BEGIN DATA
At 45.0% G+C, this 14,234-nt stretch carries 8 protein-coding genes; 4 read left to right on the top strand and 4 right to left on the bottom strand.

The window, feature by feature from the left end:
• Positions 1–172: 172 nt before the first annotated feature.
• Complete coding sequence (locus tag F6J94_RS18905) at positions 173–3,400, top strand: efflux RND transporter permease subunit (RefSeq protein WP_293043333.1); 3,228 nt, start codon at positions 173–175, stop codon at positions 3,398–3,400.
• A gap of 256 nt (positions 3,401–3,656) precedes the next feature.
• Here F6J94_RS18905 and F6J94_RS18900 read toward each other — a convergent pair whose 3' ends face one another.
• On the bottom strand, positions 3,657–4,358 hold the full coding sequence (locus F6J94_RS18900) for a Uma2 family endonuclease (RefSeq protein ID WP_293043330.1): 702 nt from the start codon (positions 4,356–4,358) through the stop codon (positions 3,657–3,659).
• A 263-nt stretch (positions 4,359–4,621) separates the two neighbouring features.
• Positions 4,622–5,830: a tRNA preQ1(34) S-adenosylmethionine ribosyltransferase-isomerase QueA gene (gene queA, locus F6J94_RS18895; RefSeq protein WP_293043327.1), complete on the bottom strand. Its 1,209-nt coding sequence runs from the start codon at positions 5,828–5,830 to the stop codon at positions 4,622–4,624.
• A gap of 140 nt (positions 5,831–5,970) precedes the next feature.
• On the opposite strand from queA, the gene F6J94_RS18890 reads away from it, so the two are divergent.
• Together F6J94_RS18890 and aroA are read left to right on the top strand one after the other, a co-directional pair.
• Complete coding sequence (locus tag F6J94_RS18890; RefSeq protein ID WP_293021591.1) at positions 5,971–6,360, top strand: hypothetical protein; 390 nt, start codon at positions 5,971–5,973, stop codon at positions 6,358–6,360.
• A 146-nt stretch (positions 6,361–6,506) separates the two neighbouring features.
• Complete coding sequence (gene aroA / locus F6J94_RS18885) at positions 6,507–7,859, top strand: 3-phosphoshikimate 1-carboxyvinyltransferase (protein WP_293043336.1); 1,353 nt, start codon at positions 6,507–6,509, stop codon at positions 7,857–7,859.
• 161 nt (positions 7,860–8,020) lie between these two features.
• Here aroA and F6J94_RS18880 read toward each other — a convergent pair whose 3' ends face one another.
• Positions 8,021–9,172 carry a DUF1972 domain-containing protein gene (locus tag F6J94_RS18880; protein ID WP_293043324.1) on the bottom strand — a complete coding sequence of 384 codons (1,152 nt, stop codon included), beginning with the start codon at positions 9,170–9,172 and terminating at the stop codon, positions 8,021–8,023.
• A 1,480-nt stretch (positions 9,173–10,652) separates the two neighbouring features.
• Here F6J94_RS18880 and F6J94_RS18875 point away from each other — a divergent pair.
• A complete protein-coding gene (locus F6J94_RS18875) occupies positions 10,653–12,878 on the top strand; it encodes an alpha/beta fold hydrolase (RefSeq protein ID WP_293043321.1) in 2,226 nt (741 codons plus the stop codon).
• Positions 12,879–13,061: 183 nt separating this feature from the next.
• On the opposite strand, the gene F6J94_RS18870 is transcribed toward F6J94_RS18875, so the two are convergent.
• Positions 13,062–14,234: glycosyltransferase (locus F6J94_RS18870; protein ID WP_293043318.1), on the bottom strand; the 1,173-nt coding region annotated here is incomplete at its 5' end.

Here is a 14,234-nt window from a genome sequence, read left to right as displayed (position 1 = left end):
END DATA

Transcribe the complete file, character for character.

At 45.0% G+C, this 14,234-nt stretch carries 8 protein-coding genes; 4 read left to right on the top strand and 4 right to left on the bottom strand.

The window, feature by feature from the left end:
• Positions 1–172: 172 nt before the first annotated feature.
• Complete coding sequence (locus tag F6J94_RS18905) at positions 173–3,400, top strand: efflux RND transporter permease subunit (RefSeq protein WP_293043333.1); 3,228 nt, start codon at positions 173–175, stop codon at positions 3,398–3,400.
• A gap of 256 nt (positions 3,401–3,656) precedes the next feature.
• Here F6J94_RS18905 and F6J94_RS18900 read toward each other — a convergent pair whose 3' ends face one another.
• On the bottom strand, positions 3,657–4,358 hold the full coding sequence (locus F6J94_RS18900) for a Uma2 family endonuclease (RefSeq protein ID WP_293043330.1): 702 nt from the start codon (positions 4,356–4,358) through the stop codon (positions 3,657–3,659).
• A 263-nt stretch (positions 4,359–4,621) separates the two neighbouring features.
• Positions 4,622–5,830: a tRNA preQ1(34) S-adenosylmethionine ribosyltransferase-isomerase QueA gene (gene queA, locus F6J94_RS18895; RefSeq protein WP_293043327.1), complete on the bottom strand. Its 1,209-nt coding sequence runs from the start codon at positions 5,828–5,830 to the stop codon at positions 4,622–4,624.
• A gap of 140 nt (positions 5,831–5,970) precedes the next feature.
• On the opposite strand from queA, the gene F6J94_RS18890 reads away from it, so the two are divergent.
• Together F6J94_RS18890 and aroA are read left to right on the top strand one after the other, a co-directional pair.
• Complete coding sequence (locus tag F6J94_RS18890; RefSeq protein ID WP_293021591.1) at positions 5,971–6,360, top strand: hypothetical protein; 390 nt, start codon at positions 5,971–5,973, stop codon at positions 6,358–6,360.
• A 146-nt stretch (positions 6,361–6,506) separates the two neighbouring features.
• Complete coding sequence (gene aroA / locus F6J94_RS18885) at positions 6,507–7,859, top strand: 3-phosphoshikimate 1-carboxyvinyltransferase (protein WP_293043336.1); 1,353 nt, start codon at positions 6,507–6,509, stop codon at positions 7,857–7,859.
• 161 nt (positions 7,860–8,020) lie between these two features.
• Here aroA and F6J94_RS18880 read toward each other — a convergent pair whose 3' ends face one another.
• Positions 8,021–9,172 carry a DUF1972 domain-containing protein gene (locus tag F6J94_RS18880; protein ID WP_293043324.1) on the bottom strand — a complete coding sequence of 384 codons (1,152 nt, stop codon included), beginning with the start codon at positions 9,170–9,172 and terminating at the stop codon, positions 8,021–8,023.
• A 1,480-nt stretch (positions 9,173–10,652) separates the two neighbouring features.
• Here F6J94_RS18880 and F6J94_RS18875 point away from each other — a divergent pair.
• A complete protein-coding gene (locus F6J94_RS18875) occupies positions 10,653–12,878 on the top strand; it encodes an alpha/beta fold hydrolase (RefSeq protein ID WP_293043321.1) in 2,226 nt (741 codons plus the stop codon).
• Positions 12,879–13,061: 183 nt separating this feature from the next.
• On the opposite strand, the gene F6J94_RS18870 is transcribed toward F6J94_RS18875, so the two are convergent.
• Positions 13,062–14,234: glycosyltransferase (locus F6J94_RS18870; protein ID WP_293043318.1), on the bottom strand; the 1,173-nt coding region annotated here is incomplete at its 5' end.

Here is a 14,234-nt window from a genome sequence, read left to right as displayed (position 1 = left end):